A Boeing, the world's largest aerospace and defence company, is scheduled to post strong fourth-quarter results today. But investors and media participating in the day's conference calls are expected instead to focus attention on the troubled 787 Dreamliner.
Questions are mounting about the delays in delivering the aircraft. Boeing is three years behind schedule for its first delivery to Japan's ANA airline, much to the consternation of airlines around the world, including customers based in the Middle East.
An eighth delay was announced last week, pushing the first delivery back to the third quarter of this year, meaning an additional spell of deferred revenues for Boeing as well as financial penalties for missing targets that it promised customers. Worse yet, an investigative report from the aerospace journal Flightglobal reports Boeing may have sold hundreds of the aircraft at prices so low it may not reap any profits from early deliveries.
"Boeing wanted a category killer, a way out of the desperate price competition that hobbles the jetliner duopoly [with Airbus]," says Richard Aboulafia, the vice president of analysis at the Teal Group, which provides consulting services in the aerospace industry. But over the past decade, he says, "Boeing disastrously executed on a brilliant vision".
The 787 Dreamliner is the fastest-selling aeroplane for the world's largest and most successful aerospace company, which dates back to 1916 and its Model 1, a wooden, biplane seaplane crafted on the shores of Lake Union in Seattle, Washington.
Launched in January 2003 as the "7E7", as the 787 Dreamliner was then called, Boeing's new mid-size twinjet came after a cancelled project to build a superfast, "sonic cruiser" that met a tepid response from airlines because of fears of high operating costs.
The Dreamliner, however, promised not increased speed, but lower costs of about a fifth compared with the similarly sized, and older Boeing 767.
These efficiencies helped attract significant orders from the Middle East including Etihad Airways, Qatar Airways, Royal Jordanian, the Government of Iraq, Dubai's DAE, the aviation lease and finance company Alafco, and the aircraft leasing company LCAL.
The new plane's concept hinged on several new elements: it assumed that airlines would open up more long-haul direct flights, which would rely on aircraft such as the Dreamliner. It also assumed that lightweight, futuristic composite materials were ready to replace aluminium.
Another key point was that Boeing gambled that the globalised economy could shoulder an enlarged share of the complex aircraft supply chain, giving the company a plane it could simply snap together for final assembly in the US.
While analysts said Boeing's commercial aircraft unit was right to target the mid-sized aircraft category, the unit's chief executive Jim Albaugh conceded that other assumptions had not panned out as expected.
"Some of the technology was not as mature as it should have been and we put a global supply chain together without thinking through some of the consequences," he said last week at a conference in Saudi Arabia. "When you put immature technology in your supply chain and don't supply adequate oversight, you have issues and that [is] what we had."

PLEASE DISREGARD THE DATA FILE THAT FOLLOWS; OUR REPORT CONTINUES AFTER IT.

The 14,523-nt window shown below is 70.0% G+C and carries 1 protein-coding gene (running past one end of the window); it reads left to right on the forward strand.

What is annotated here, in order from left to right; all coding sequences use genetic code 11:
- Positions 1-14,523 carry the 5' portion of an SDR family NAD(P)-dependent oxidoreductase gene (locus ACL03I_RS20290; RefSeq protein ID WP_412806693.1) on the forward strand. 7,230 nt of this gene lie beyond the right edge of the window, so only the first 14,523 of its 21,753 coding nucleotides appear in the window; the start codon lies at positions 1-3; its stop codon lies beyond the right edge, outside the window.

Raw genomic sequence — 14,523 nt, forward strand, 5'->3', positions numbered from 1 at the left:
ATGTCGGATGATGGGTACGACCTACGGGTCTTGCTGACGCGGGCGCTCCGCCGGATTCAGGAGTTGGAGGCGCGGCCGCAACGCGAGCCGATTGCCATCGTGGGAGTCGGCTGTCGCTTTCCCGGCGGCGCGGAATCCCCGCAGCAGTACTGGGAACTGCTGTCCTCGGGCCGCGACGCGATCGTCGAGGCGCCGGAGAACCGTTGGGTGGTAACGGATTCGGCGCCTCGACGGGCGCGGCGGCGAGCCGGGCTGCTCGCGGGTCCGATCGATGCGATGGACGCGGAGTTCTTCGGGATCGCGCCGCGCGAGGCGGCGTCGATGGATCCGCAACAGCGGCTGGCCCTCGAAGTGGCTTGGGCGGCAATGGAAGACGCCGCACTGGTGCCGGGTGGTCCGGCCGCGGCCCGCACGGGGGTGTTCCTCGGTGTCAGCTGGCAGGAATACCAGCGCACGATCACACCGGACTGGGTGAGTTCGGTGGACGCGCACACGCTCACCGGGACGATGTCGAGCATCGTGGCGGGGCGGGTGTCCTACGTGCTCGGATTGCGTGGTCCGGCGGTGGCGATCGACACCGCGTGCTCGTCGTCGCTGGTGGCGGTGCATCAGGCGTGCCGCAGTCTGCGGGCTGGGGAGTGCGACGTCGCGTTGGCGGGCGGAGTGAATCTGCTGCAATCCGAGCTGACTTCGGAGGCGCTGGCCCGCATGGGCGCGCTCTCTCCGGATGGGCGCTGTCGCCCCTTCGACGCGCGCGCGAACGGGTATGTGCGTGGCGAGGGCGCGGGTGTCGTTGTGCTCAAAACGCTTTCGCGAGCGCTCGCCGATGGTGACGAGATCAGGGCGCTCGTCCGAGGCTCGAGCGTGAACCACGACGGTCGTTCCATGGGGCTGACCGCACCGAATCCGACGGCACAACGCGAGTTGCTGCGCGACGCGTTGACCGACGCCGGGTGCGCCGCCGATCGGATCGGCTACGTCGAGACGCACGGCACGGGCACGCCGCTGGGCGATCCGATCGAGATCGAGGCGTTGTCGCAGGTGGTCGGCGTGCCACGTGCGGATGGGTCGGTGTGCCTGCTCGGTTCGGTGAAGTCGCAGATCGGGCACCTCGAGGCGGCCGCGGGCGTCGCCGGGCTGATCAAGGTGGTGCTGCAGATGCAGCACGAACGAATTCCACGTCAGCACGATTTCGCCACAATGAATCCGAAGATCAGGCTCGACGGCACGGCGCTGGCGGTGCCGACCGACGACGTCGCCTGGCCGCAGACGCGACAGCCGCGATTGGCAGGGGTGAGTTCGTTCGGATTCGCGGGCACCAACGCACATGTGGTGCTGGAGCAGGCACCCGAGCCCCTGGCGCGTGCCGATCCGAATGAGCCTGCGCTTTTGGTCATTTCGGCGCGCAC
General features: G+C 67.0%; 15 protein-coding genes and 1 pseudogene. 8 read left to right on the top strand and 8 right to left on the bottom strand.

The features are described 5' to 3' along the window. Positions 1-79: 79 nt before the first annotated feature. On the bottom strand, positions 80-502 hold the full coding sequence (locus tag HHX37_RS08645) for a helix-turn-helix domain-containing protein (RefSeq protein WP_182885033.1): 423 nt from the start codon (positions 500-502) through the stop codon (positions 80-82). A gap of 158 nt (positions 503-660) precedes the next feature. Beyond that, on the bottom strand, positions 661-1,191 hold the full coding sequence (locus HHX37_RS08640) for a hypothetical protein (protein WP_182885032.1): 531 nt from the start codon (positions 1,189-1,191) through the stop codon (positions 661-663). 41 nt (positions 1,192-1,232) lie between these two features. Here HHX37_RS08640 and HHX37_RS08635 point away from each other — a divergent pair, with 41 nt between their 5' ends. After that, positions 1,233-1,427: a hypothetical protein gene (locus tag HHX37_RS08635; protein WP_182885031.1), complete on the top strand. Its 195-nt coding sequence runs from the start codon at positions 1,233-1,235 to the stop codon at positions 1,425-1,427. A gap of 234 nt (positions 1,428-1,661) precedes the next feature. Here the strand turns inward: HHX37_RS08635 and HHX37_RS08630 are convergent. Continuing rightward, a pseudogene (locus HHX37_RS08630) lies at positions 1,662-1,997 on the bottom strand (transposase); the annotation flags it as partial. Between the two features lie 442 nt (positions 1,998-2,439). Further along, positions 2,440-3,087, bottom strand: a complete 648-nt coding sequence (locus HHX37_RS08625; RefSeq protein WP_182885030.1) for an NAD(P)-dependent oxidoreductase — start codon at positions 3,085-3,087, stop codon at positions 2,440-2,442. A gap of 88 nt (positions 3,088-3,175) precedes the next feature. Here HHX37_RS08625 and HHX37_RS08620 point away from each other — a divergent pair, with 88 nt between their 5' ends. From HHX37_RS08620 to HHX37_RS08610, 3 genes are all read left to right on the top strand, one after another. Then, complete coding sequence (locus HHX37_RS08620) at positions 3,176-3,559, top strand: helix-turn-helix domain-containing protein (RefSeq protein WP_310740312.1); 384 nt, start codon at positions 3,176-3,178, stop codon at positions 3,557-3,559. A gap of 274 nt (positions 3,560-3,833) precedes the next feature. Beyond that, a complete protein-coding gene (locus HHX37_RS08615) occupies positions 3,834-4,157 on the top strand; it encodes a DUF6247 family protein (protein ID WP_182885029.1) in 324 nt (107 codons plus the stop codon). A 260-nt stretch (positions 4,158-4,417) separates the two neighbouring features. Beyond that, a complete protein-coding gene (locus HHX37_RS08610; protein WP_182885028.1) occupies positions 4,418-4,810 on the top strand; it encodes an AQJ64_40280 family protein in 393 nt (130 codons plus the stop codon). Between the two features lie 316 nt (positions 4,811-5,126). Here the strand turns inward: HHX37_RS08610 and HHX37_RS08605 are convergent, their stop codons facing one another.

In fact, Saj Ahmad, an analyst and blogger with FBE Aerospace based in London, said uncertainties over Boeing's industrial partners remain the biggest challenge on the programme. Some Dreamliner 787 suppliers are physically unable to increase their production rate beyond seven shipments a month, despite Boeing's plans for a higher rate of producing 10 planes during a similar period, he says.
Likewise composites, says Mr Aboulafia, "sounded brilliant" and still offer benefits for this class of aircraft. "But they bring new complications to manufacturing and aircraft certification and will take much longer to mature than assumed," he says.
Already, the delays have benefited Airbus and its older mid-sized aeroplane, the A330. "Not wishing to gloat in terms of delays to the competition, we have sold close to 700 A330s since the launch of the 787," says Peter Barnes, the customer marketing director at Airbus Middle East.
But with its eighth and latest delay, which came after a fire on one of the test planes in November, "the 787 finally looks like it will enter service when Boeing says it will", Mr Ahmad says.
That will finally allow Boeing to bring in revenues from its Dreamliner programme. List price for the 787-8, the first variant of several that Boeing is focusing on, was US$185.2 million (Dh680.2m), as of last month.
However, according to an investigative report by Jon Ostrower, an aerospace journalist and blogger at Flightglobal, Boeing will earn far less on hundreds of the planes after cut-rate selling tactics designed to take business away from Airbus.
Between 2004 and 2006, prices for the Dreamliner airframe, not including engines, in-flight entertainment and other customised equipment, averaged just below $76m, Mr Ostrower reported after a lengthy investigation into the plane's costs.
"Cost overruns, penalty payments and supply chain changes adopted in the last two years will force Boeing to achieve unprecedented cost-savings for the widebody to turn a profit even after delivering the current 846-aircraft backlog," he concludes.
"There remains great risk and opportunity to ensure the 787 - the company's fastest-selling jetliner - becomes the cash cow Boeing hopes it will become."
With that in mind, it may be no surprise that James McNerney, the chief executive of Boeing, and his chief financial officer, James Bell, will have their hands full later today.